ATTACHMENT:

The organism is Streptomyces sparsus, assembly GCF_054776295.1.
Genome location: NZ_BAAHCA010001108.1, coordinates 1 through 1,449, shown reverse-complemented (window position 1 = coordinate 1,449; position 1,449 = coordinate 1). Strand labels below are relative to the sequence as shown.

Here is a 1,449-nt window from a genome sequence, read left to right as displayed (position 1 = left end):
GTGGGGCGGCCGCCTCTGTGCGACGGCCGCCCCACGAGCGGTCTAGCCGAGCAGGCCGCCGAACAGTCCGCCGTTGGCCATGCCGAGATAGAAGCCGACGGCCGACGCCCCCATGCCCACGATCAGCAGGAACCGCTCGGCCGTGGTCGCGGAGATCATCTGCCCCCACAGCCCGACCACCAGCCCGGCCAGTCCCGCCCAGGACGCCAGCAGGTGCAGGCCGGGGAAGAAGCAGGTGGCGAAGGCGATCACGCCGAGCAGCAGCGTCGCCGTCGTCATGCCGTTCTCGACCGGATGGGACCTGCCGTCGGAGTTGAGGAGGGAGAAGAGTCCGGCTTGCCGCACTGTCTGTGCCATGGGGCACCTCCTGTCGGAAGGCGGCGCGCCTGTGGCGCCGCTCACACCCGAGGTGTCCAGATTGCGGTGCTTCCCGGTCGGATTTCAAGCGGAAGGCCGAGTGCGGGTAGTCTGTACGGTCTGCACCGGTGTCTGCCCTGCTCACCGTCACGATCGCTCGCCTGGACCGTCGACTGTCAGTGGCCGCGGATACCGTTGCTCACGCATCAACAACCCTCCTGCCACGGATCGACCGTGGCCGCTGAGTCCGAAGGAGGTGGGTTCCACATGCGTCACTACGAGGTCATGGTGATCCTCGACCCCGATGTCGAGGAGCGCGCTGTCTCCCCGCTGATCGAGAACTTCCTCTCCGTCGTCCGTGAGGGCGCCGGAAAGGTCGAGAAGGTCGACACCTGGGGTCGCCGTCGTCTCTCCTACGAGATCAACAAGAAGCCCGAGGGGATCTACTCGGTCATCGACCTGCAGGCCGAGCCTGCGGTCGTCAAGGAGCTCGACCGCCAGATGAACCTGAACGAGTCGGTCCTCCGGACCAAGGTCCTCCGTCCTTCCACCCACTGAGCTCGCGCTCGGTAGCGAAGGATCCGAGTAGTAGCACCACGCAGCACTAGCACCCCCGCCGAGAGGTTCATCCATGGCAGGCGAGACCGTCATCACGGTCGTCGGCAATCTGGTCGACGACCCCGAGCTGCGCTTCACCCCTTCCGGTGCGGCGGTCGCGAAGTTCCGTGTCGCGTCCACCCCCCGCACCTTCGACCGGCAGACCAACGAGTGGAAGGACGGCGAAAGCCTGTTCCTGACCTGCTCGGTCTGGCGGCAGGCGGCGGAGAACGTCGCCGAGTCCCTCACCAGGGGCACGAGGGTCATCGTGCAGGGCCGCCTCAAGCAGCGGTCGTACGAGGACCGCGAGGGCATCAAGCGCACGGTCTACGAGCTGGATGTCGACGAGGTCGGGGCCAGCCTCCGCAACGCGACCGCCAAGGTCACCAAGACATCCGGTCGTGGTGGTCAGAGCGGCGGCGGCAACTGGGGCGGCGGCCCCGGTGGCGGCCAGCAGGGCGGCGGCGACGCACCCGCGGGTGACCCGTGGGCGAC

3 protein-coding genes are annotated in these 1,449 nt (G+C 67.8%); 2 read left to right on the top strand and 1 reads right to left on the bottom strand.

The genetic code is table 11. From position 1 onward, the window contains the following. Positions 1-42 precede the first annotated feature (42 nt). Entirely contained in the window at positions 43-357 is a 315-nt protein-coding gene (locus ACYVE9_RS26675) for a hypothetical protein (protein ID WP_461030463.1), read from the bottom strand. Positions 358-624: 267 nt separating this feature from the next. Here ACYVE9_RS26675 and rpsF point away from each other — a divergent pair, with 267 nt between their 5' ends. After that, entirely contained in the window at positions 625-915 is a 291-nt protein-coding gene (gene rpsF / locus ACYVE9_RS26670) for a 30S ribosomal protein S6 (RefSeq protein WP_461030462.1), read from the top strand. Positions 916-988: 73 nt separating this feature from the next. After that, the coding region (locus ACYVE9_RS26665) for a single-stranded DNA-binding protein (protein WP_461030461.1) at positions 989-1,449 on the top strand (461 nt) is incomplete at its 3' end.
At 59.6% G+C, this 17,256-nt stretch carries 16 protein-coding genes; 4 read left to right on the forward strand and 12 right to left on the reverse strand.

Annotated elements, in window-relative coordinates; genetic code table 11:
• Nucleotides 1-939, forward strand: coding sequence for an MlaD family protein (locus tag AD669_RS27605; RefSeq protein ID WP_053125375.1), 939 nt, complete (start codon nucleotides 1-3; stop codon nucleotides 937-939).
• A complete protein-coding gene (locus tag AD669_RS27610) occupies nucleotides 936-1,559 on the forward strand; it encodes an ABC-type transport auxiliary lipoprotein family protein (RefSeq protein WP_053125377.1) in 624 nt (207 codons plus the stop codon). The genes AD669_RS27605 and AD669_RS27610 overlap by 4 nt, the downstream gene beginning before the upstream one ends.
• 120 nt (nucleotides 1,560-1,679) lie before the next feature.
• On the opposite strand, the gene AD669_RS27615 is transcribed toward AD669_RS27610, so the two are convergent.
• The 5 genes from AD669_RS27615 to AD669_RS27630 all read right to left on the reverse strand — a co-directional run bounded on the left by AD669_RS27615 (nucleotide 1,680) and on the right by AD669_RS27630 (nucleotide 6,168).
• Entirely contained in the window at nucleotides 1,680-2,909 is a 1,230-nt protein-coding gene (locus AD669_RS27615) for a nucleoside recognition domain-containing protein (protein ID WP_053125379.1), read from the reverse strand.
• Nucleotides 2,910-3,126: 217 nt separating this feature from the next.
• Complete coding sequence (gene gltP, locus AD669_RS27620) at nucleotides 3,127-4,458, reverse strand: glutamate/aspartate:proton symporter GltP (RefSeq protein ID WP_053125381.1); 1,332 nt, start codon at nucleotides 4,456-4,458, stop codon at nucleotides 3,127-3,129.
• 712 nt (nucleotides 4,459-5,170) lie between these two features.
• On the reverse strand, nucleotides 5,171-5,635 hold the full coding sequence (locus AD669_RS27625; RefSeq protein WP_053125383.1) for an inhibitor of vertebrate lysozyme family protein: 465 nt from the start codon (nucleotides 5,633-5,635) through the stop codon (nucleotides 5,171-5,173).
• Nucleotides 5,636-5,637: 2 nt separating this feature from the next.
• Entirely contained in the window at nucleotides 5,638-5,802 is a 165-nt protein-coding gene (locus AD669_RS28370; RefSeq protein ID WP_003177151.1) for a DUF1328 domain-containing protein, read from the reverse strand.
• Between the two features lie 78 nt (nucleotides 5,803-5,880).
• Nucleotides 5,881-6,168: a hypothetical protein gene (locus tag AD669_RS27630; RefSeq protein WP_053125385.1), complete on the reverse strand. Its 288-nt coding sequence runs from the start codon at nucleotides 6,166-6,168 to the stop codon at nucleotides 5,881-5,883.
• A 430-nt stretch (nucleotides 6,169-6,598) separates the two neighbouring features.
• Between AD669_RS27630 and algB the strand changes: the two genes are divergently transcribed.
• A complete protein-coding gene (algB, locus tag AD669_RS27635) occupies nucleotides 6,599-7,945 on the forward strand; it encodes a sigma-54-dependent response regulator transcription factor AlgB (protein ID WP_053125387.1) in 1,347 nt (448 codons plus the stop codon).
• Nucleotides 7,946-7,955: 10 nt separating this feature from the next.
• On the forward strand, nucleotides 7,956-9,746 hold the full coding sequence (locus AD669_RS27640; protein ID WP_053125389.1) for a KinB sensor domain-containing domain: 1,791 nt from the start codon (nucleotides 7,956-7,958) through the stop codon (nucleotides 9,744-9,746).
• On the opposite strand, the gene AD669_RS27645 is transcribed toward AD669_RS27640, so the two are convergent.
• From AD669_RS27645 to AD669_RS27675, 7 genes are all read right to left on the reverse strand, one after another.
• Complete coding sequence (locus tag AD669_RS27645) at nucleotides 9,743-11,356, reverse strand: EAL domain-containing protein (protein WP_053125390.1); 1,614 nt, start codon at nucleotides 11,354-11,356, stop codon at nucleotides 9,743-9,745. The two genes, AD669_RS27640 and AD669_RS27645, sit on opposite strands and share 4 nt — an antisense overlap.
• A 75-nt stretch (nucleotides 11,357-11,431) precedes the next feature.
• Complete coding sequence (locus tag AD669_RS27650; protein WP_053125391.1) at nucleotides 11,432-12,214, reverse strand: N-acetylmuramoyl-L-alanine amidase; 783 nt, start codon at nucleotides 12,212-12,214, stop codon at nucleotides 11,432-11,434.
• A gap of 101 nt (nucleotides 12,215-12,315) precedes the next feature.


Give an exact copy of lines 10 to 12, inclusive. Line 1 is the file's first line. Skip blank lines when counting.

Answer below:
• A complete protein-coding gene (locus tag AD669_RS27610) occupies nucleotides 936-1,559 on the forward strand; it encodes an ABC-type transport auxiliary lipoprotein family protein (RefSeq protein WP_053125377.1) in 624 nt (207 codons plus the stop codon). The genes AD669_RS27605 and AD669_RS27610 overlap by 4 nt, the downstream gene beginning before the upstream one ends.
• 120 nt (nucleotides 1,560-1,679) lie before the next feature.
• On the opposite strand, the gene AD669_RS27615 is transcribed toward AD669_RS27610, so the two are convergent.